LAFAYETTE — An event in Lafayette this week had a lot to do with the future of St. Mary Parish because it has a lot to do with the future of the energy industry.
One thing is clear: The future isn’t clear.
The event was the Louisiana Gulf Coast Oil Exposition, better known as LAGCOE. Every two years, LAGCOE brings hundreds of energy industry exhibitors to Lafayette for a combination sales mart, convention and navel-gazing.
This year’s LAGCOE ended Thursday, but at mid-afternoon the exhibitors who packed the Cajundome floor and ringed its exterior with booths and demonstrations were just starting to pack up.
These exhibitors aren’t, by and large, the Exxons and BPs of the industry. The vendors are the companies that build the valves and vertical separators, make the metal mats that allow offshore workers to walk safely on platforms, invent new cleanup and environmental protection technologies, and sell all the other products and services that keep the oil pumping.
There are also formal discussions about the industry’s future by politicians, academics and industry executives. As you might expect, some of the discussions had a touch of gloom.
Much as natural gas prices plunged a decade ago, crude oil prices plummeted from $100 per barrel in mid-2014 into the $30s. Prices have since recovered to near $50, still far below what companies said as recently as two years ago that they need to break even.
The reason for the price decline is the same as it was for natural gas: New techniques, primarily horizontal drilling and hydraulic fracturing, have led to a huge increase in oil production in the United States and around the world.
If St. Mary people know anything, it’s what happens when oil prices drop.
Nationally, oil and gas extraction employment fell from 200,900 in October 2014 to 181,000, in September 2017, according to the U.S. Bureau of Labor Statistics. In Louisiana, the decline has been steeper: from about 61,00 in autumn 2014 to about 41,000 last month.
In St. Mary, where nearly 2,500 people worked in the mining sector in fall 2014, a little more than 1,900 were employed in the first quarter of this
The effects here have been felt beyond the people who have energy-related jobs. We’ve reported that more than one St. Mary job in five has disappeared in three years. Collections of sales taxes have plunged, too, forcing local governments to tighten their budgets and put off infrastructure work they’d like to do.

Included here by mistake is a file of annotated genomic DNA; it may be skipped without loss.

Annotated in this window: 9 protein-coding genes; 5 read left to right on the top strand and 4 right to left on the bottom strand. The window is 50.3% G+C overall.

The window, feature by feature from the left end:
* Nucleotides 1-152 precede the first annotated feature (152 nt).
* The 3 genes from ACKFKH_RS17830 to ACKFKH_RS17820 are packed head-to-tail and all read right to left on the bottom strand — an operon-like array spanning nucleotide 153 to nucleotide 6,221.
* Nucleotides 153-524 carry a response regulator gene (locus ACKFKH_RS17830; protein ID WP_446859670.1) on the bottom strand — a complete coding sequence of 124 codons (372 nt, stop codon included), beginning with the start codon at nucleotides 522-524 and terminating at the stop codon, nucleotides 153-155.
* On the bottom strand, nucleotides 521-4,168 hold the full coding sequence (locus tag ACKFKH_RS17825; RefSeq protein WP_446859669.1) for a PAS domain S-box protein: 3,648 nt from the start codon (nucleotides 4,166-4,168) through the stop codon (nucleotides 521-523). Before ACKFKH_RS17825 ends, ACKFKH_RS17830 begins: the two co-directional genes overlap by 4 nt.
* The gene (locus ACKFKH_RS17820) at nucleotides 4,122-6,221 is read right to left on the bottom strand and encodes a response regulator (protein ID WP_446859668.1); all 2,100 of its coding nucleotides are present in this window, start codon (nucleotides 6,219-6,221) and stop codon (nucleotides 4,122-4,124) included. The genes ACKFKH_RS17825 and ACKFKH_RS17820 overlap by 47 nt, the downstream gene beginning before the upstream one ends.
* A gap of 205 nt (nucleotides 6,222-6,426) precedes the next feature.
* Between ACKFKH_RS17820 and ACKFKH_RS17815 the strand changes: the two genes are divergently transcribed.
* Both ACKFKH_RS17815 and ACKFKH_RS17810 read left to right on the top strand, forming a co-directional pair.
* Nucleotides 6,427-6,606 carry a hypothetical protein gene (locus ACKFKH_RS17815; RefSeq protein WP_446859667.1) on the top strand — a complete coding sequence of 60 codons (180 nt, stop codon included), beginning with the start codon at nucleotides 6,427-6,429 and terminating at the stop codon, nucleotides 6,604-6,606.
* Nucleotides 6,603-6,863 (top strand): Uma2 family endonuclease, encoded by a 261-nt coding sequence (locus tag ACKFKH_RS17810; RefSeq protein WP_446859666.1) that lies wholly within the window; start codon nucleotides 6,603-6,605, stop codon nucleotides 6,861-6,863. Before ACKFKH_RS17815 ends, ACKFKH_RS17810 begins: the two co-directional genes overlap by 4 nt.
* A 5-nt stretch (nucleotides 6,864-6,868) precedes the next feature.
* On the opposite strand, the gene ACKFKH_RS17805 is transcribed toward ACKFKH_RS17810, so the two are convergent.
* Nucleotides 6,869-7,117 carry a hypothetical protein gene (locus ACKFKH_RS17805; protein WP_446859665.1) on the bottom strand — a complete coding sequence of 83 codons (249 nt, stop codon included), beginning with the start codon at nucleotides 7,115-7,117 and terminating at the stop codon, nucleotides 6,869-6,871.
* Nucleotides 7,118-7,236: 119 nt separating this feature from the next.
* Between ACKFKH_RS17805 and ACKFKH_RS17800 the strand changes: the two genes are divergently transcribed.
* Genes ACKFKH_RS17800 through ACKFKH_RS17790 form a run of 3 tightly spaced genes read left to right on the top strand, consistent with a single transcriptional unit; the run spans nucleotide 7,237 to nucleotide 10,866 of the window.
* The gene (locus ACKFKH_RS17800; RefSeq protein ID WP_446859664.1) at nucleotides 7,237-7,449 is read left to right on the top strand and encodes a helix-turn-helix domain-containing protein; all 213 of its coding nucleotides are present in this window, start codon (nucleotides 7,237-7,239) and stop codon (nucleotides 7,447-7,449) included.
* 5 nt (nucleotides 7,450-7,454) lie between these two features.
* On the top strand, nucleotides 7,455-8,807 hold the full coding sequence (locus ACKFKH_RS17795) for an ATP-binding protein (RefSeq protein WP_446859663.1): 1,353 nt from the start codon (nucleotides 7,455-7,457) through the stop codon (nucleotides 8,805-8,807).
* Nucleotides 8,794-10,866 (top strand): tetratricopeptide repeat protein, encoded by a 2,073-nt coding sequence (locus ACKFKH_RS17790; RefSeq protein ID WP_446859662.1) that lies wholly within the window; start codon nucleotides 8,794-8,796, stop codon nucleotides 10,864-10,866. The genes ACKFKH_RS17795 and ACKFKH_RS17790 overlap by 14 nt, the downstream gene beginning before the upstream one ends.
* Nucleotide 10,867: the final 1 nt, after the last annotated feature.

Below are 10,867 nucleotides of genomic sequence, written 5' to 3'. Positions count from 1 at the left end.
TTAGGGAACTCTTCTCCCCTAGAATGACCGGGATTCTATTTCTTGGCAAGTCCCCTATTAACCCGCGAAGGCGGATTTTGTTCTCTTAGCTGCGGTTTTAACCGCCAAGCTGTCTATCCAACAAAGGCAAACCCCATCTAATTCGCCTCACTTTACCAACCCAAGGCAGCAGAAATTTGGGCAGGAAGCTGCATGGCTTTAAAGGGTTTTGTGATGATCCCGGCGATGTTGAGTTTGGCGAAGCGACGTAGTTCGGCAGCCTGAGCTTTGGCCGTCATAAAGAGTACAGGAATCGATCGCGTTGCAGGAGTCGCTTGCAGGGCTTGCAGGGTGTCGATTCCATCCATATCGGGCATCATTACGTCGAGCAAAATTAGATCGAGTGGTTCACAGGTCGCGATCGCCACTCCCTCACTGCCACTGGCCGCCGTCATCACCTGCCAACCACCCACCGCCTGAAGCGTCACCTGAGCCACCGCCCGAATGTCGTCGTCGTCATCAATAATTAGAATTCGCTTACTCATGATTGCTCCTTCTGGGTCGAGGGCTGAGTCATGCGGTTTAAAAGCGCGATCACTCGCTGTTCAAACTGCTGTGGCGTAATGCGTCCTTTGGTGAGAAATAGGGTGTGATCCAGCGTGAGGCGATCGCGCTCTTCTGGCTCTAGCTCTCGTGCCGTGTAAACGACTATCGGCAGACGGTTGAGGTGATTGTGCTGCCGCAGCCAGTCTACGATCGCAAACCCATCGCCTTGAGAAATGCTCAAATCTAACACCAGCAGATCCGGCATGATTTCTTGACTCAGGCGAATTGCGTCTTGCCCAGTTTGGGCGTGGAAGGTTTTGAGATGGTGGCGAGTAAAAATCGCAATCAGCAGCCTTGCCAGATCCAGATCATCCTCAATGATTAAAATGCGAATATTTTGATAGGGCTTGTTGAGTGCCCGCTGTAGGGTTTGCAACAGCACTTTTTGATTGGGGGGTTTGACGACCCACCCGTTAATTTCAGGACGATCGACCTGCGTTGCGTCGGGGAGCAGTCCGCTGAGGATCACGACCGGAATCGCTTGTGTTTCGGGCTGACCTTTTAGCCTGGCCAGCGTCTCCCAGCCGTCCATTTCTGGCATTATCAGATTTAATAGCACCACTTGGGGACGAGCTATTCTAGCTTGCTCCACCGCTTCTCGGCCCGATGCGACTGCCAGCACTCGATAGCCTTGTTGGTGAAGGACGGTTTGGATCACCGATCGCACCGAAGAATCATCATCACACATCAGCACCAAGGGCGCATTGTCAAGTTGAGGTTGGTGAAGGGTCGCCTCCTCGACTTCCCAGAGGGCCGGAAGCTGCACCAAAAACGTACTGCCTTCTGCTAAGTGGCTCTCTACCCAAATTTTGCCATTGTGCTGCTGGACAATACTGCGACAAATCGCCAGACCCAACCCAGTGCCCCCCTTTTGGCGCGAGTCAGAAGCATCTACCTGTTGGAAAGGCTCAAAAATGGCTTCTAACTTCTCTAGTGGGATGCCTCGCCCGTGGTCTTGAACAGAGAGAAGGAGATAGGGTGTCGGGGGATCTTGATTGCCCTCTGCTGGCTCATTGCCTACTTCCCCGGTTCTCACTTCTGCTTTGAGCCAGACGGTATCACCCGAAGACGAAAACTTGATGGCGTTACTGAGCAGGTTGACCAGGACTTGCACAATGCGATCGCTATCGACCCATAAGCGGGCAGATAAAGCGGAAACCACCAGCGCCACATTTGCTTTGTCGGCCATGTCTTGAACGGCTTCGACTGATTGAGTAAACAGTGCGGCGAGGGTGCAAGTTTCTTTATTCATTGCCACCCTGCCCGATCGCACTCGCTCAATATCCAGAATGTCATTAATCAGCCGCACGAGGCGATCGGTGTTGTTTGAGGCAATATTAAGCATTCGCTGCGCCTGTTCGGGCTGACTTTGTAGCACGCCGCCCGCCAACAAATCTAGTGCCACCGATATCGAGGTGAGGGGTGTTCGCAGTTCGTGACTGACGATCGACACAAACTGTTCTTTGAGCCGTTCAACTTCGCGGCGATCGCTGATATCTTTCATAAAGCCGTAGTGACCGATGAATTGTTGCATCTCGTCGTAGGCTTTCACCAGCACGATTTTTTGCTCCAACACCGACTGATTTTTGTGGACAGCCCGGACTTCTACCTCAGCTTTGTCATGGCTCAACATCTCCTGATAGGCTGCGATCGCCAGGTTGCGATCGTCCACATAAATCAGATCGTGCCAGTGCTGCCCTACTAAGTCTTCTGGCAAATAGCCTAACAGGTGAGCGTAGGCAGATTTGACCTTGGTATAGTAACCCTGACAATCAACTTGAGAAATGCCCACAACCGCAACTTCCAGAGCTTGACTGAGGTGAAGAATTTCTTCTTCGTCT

We’ve been through this before, notably in the 1980s, and in a smaller way around 2000. But there’s something distinctly different about this bust.
It’s also a boom.
Ever since the Arab oil embargo of 1973, politicians have talked about the need to be energy independent. We shouldn’t depend on unstable and sometimes hostile foreigners for the fuel that runs our economy, they said.
When those new techniques came along, energy independence began to seem possible.
Remember September 2011, when then-U.S. Rep. Jeff Landry, now the state attorney general, sat at a speech by President Barack Obama and held up a sign that said “Drilling = Jobs”? In that month, according to the U.S. Energy Information Administration, the United States was producing about 168 million barrels of oil a month.
By December 2014, about the time prices started falling, production was up to 293 million barrels. The total fell along with the price of crude, but by July 2017, we were still producing 286 million barrels a month.
Oil imports have fallen 30 percent in a decade, according to the administration.
So the macro problem, our dependence on overseas oil, appears to be on its way to being solved. Most of the big oil companies are raking in big profits, too.
“We’re delivering higher production with lower capital and operating expenditures,” said Chairman and CEO John Watson at Chevron, where second-quarter earnings showed a $3 billion improvement over 2016.
When inland oil production becomes profitable, even with relatively low prices, the $1 billion investment required for a deep-water energy platform for the Gulf doesn’t look attractive. The industry focus shifts from the Gulf to the Dakotas, Ohio or wherever shale can be tapped for oil, aggravating the economic dislocations felt in places like St. Mary.
Analysts seem to agree that in addition to the cost-cutting measures, the top companies are prospering because they don’t depend solely on bringing oil out of the ground. Even within the industry, they’ve diversified.
There’s a lesson there for our parish as we move forward into an uncertain future.